If You Go Down To The Woods- Seth C. Adams
Source: Donation Library at a supermarket
Price: Just gave a donation
Image found on Amazon
When I saw this book on the shelf at the donation library I knew it was for me instantly; the freaky cover and the ominous title made me really excited. Adams did not disappoint, this book was altogether heartfelt and gut-wrenching at the same time. The novel is only 270 pages long so if you’re looking for a short, suspenseful read this is the one for you!
When thinking about what to say for this book I was trying to find something to compare it to and then it hit me…this book is the perfect hybrid of Lord Of The Flies (William Golding) and The Troop (Nick Cutter), I remember reading Lord of The Flies at school when I was 15 and it freaked me out so much that I knew I wanted to continue reading from that genre so a few years later during Halloween I found The Troop and it still creeps me out now; if you stumble across it PLEASE save it for your Halloween creepy reads.
If You Go Down To The Woods centres around Joey; a young boy on the cusp of manhood (and girls) who moves with his family from the warm climate of Los Angeles to a tiny town far from L.A.’s glittering lights. Here he stumbles across soon-to-be-friends who see themselves as an outsider just like him. An abandoned car, stack of money, hidden body and The Collector to deal with, I think Joey soon realises this town isn’t quite as sleepy as he first thought. The book deals with a lot of issues from domestic abuse, racism, sexism and also the confusion that comes with coming of age in small town U.S.A. For such a short book it really packs a punch and left me thinking about the story line for days afterwards, I urge you to find this one!
Favourite author from the book binge: Angela Hart
Although I have read a lot of books throughout this lockdown there is one author I have loved more than all the others; Angela Hart.
I read her books before lockdown and will continue to read them after, even as I write this I’ve just started another in her series! Her books centre around her experiences as a foster carer over the last 30 years and how each child, no matter how long they stayed has had a profound effect on herself and her husband Jonathan. The real-life almost autobiographical element of her stories really drags you in as if you were Angela having to help these foster kids and their complex needs.
I have read three books in her series which were; The Girl And The Ghosts, The Girl With Two Lives and The Girl In The Dark. My personal favourite was The Girl With Two Lives which told the devastating story of Danielle; a 12 year old struggling with her relationship with food, her relationship with school and some heartbreaking relationships with her family. I won’t spoil it as this book was a really special one, if you find it in a charity shop you should take it home!
If you’re like me and you like to find the first book an author wrote to see their progression in writing, I have a treat for you. Terrified is the name of Angela Hart’s first book in this series. It centres around Vicky, a young girl trying to build herself up after years of childhood abuse. I have yet to actually read this one but I will definitely get round to it!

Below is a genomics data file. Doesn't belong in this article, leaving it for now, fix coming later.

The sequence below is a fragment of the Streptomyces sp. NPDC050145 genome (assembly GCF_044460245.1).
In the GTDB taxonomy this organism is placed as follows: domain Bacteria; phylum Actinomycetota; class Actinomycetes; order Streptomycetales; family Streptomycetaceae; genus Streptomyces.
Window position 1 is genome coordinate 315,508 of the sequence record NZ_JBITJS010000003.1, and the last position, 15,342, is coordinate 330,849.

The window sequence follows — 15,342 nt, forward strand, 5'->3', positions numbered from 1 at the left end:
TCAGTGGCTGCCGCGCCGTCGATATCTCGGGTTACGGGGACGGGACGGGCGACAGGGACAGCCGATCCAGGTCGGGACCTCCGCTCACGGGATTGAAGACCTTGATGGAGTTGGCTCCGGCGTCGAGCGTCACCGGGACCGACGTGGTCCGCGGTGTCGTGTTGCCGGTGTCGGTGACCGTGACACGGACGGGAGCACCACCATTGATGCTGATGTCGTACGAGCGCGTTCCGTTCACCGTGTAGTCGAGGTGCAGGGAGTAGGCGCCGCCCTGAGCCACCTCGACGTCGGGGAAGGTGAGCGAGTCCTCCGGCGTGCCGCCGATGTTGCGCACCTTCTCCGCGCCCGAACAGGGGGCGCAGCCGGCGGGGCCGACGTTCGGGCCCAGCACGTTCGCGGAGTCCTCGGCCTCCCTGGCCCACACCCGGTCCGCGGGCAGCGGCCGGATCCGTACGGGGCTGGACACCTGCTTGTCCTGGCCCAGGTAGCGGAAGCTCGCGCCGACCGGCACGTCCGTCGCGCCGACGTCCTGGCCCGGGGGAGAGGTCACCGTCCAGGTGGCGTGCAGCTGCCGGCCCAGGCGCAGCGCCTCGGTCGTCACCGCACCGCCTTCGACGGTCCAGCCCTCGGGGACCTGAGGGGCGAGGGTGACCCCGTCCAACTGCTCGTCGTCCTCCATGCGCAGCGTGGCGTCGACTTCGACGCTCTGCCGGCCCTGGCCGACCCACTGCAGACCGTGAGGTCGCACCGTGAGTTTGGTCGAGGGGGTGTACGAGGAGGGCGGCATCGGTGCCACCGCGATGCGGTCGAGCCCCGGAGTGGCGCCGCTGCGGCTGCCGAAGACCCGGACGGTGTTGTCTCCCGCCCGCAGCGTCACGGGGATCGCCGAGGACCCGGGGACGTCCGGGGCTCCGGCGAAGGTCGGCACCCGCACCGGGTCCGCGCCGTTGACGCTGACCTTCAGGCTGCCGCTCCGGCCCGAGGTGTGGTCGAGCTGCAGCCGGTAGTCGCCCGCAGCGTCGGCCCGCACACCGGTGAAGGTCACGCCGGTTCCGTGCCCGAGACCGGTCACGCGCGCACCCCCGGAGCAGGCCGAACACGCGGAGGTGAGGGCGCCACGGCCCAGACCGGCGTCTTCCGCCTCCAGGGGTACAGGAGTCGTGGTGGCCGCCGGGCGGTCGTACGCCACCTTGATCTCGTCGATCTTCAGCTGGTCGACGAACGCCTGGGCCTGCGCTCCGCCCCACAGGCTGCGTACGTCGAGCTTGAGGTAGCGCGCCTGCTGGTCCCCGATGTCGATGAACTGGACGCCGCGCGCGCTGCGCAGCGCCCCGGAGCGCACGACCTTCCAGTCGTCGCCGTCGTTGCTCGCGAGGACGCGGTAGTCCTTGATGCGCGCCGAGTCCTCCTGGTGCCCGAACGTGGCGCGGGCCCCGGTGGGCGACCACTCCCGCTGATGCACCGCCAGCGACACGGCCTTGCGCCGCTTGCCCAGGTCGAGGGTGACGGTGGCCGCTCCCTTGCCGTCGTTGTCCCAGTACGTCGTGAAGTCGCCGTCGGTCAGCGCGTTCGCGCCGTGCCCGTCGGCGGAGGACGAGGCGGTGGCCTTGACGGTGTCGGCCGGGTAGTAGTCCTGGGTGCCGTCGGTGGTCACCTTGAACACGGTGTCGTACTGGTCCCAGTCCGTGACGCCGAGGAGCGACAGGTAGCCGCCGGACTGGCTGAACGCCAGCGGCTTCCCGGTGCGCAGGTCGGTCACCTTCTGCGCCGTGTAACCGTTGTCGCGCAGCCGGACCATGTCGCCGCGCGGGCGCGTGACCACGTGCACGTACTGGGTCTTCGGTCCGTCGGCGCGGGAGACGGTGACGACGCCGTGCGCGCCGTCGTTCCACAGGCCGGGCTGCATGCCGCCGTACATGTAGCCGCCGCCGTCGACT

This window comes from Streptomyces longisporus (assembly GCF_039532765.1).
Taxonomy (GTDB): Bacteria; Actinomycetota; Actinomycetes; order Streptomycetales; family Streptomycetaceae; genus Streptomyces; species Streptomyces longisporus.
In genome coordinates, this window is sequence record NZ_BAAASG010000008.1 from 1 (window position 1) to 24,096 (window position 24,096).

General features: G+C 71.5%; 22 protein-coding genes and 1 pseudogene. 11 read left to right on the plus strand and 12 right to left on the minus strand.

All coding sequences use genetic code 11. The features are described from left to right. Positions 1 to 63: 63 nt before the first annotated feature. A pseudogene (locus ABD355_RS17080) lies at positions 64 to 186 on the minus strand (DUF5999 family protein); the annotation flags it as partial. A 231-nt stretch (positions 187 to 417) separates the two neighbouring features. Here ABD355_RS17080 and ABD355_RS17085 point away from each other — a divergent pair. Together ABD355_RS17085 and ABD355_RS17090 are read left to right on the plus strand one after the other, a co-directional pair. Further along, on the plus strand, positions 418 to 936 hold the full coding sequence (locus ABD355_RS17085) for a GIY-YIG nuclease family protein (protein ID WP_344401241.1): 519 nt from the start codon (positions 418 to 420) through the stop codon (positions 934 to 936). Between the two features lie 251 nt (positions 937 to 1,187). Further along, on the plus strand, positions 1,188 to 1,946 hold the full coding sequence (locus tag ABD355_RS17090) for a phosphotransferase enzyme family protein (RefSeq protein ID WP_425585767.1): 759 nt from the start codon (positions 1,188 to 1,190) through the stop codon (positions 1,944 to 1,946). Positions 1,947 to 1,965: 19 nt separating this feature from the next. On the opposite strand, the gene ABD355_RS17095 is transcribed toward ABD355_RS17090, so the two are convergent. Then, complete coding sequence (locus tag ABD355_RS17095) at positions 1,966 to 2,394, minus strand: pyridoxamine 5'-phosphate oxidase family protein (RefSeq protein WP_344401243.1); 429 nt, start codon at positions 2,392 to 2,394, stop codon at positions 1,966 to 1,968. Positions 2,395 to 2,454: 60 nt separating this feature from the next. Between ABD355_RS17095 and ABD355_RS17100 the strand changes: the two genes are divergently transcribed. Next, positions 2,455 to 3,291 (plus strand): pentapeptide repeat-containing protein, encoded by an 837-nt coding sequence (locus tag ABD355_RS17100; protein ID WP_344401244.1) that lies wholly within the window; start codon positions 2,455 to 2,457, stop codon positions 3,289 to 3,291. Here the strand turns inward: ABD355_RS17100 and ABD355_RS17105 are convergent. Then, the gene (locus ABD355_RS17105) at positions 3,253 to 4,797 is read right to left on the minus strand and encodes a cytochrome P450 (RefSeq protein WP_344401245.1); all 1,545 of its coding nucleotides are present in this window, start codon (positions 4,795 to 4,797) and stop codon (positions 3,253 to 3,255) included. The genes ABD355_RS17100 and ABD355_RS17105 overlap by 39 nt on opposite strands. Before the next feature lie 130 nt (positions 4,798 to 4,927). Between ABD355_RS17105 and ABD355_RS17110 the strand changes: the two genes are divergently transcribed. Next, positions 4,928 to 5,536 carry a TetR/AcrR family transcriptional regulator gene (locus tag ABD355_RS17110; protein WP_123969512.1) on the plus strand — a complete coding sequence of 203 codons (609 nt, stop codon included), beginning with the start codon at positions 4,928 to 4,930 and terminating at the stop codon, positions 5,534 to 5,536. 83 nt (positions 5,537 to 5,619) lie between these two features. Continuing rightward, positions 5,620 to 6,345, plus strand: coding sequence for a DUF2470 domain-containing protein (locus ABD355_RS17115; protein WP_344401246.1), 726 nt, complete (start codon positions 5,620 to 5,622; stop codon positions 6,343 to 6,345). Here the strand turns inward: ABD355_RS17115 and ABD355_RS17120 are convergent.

And when you’ve gone through the series you’re gonna want to read her newest book to see her writing at its most current. The Girl With The Suitcase was released in 2020 so is VERY new. It centres around Grace, a little girl who has never really had a permanent home, she has always been moved from one foster home to the next and has never known a real family, will Angela be the person to give her all that? We will all have to read and find out!
Obviously all her books are available on amazon and such sites but every single book I have of hers I’ve found in a charity shop so they’re definitely floating about if you want to go the cheaper/ more sustainable route.
***QUICK NOTE*** As these are books of real lives they do feature some quite upsetting themes from physical/emotional/sexual abuse to eating disorders, behavioural problems and bullying so if you are sensitive to these topics just make sure you understand how far the book goes into these subjects before you read them.
I hope my little bio of Angela Hart has made you excited to read her books and plenty of others!
You don’t need to scour the internet for hours and spend all your hard earned money on brand new books, you just need to take 10 minutes out of your day to go into your favourite charity shops and have a good nose at the books they’ve got. I always set myself a challenge of walking in with a £10 note and seeing how many books I can buy for that amount (you’d be surprised). Then, when you’ve read through your new library of affordable books simply round them up and give them back to a charity shop or gift them to a friend you know would enjoy them!
So now you can buy some great books at cheap prices that you didn’t even know you were missing, as well as supporting a charity that may be dear to your heart. Now if you ask me, there aren’t many things better than that.
I hope your lockdown was peaceful and you got the rest you needed, now go out and find some awesome books!